Trending News Today: Hallucinogenic Drugs Ease Anxiety in Cancer Patients

Top news of the day from across the health care landscape.

On Wednesday, the House of Representatives approved a biomedical bill that will help drug manufacturers gain faster FDA approval, increase medical research and drug-abuse spending, and revamp federal mental health programs, according to The New York Times. Despite objections from consumer groups and some Democrats to the 996-page bill, an alliance among Republicans, many other Democrats, and the White House, led to the approval of the bill by a vote of 392 to 26. The Senate’s expected final approval of the legislation will take place next week, the Times reported.

Surprising study results revealed that approximately 80% of cancer patients had clinically significant reductions in both anxiety and depression after taking the illegal hallucinogen psilocybin. According to The New York Times, the response was sustained some 7 months after the single dose. Additionally, adverse events were observed to be minimal. Cancer-related psychological distress affects up to 40% of patients, and can be resistant to conventional therapy, the Times reported.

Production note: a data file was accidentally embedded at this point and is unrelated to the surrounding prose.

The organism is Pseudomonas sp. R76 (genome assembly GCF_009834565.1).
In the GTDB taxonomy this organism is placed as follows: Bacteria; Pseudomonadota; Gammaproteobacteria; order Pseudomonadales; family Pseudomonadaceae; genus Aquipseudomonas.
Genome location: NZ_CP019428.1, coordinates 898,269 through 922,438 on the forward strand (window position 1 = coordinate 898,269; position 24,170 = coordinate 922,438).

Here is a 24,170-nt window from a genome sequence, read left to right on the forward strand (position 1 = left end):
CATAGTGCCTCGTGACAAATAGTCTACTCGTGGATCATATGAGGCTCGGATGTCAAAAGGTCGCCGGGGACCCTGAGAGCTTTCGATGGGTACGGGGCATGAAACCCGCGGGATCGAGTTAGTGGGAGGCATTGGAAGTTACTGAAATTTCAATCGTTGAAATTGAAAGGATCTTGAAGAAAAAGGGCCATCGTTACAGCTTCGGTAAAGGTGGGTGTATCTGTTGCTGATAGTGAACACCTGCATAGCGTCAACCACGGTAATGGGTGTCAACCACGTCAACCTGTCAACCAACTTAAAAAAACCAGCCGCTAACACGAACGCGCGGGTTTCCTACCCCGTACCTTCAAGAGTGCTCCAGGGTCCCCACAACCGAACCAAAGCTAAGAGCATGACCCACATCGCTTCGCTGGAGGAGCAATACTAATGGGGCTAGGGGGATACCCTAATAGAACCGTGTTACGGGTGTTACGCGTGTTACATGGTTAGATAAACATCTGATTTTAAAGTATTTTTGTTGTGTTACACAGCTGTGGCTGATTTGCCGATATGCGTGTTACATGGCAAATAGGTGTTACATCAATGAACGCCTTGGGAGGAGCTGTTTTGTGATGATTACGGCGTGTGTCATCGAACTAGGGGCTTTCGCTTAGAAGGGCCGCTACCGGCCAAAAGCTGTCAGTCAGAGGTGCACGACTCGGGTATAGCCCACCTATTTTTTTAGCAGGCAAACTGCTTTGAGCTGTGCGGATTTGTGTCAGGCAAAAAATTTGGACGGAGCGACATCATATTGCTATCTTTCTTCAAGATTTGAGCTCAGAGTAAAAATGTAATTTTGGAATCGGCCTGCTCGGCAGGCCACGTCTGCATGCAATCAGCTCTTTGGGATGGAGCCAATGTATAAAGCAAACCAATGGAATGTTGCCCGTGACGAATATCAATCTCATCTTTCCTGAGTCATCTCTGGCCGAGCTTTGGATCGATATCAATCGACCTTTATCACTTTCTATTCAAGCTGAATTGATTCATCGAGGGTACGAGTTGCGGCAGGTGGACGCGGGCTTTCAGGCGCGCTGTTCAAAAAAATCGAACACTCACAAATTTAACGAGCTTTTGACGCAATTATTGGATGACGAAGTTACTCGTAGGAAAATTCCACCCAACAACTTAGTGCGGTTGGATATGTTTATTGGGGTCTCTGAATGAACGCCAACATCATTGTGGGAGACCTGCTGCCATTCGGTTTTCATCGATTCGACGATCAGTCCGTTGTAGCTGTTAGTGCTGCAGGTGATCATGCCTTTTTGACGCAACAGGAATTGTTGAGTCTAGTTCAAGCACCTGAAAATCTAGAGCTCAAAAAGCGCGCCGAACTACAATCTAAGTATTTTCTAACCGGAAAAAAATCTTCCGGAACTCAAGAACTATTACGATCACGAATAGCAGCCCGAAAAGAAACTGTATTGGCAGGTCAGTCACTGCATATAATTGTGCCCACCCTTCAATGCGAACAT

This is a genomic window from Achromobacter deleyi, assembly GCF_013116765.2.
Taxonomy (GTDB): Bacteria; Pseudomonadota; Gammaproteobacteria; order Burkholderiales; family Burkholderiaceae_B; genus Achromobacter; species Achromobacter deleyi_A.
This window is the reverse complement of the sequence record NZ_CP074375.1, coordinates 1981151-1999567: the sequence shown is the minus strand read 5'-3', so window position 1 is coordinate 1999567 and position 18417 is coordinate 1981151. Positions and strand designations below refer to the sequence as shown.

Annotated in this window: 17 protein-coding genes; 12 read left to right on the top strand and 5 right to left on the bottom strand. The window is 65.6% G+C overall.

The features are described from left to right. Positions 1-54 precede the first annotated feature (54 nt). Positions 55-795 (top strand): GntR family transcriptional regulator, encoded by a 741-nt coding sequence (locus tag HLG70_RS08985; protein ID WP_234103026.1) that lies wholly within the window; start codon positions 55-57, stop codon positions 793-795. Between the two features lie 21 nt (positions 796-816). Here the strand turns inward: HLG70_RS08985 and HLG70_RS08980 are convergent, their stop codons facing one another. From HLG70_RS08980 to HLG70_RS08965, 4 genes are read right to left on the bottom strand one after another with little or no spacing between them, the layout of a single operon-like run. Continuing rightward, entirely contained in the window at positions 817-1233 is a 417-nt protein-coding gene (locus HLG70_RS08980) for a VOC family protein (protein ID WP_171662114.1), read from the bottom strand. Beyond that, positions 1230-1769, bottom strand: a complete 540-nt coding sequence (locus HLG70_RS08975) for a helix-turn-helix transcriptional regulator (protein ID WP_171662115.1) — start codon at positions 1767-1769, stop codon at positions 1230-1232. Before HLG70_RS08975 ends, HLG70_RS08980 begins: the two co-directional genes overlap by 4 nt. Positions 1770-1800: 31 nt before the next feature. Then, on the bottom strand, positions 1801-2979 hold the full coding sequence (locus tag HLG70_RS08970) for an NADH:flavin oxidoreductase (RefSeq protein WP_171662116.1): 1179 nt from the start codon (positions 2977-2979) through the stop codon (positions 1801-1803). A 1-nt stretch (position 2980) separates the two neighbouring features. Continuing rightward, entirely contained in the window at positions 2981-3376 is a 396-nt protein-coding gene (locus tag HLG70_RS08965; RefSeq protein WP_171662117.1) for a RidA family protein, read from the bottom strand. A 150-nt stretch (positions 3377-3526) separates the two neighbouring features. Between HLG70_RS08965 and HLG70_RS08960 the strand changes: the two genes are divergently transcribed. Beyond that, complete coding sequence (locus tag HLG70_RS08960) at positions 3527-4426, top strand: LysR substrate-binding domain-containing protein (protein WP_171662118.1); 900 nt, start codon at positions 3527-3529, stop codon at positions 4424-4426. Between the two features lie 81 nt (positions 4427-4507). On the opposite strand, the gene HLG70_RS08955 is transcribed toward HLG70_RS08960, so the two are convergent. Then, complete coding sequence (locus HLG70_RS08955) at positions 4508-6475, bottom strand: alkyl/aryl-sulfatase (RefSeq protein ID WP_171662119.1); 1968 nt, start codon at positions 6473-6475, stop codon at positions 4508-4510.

The Allen Institute for Cell Science, a nonprofit research group, granted scientists access to a collection of living stem cells genetically altered to make internal structures, such as the nucleus and mitochondria, glow. These cells may help scientists determine how cells specialize as they develop, how specific diseases change a cell, and how experimental drugs affect certain types of cells, NPR reported. The Institute will initially be releasing 5 cell lines through the Coriell Institute for Medical Research. According to NPR, each line has a different internal structure that glows, which allows researchers to examine how the structures move and change during the cell’s life. The cells can be ordered online for a price that only reflects the distribution cost, according to the report.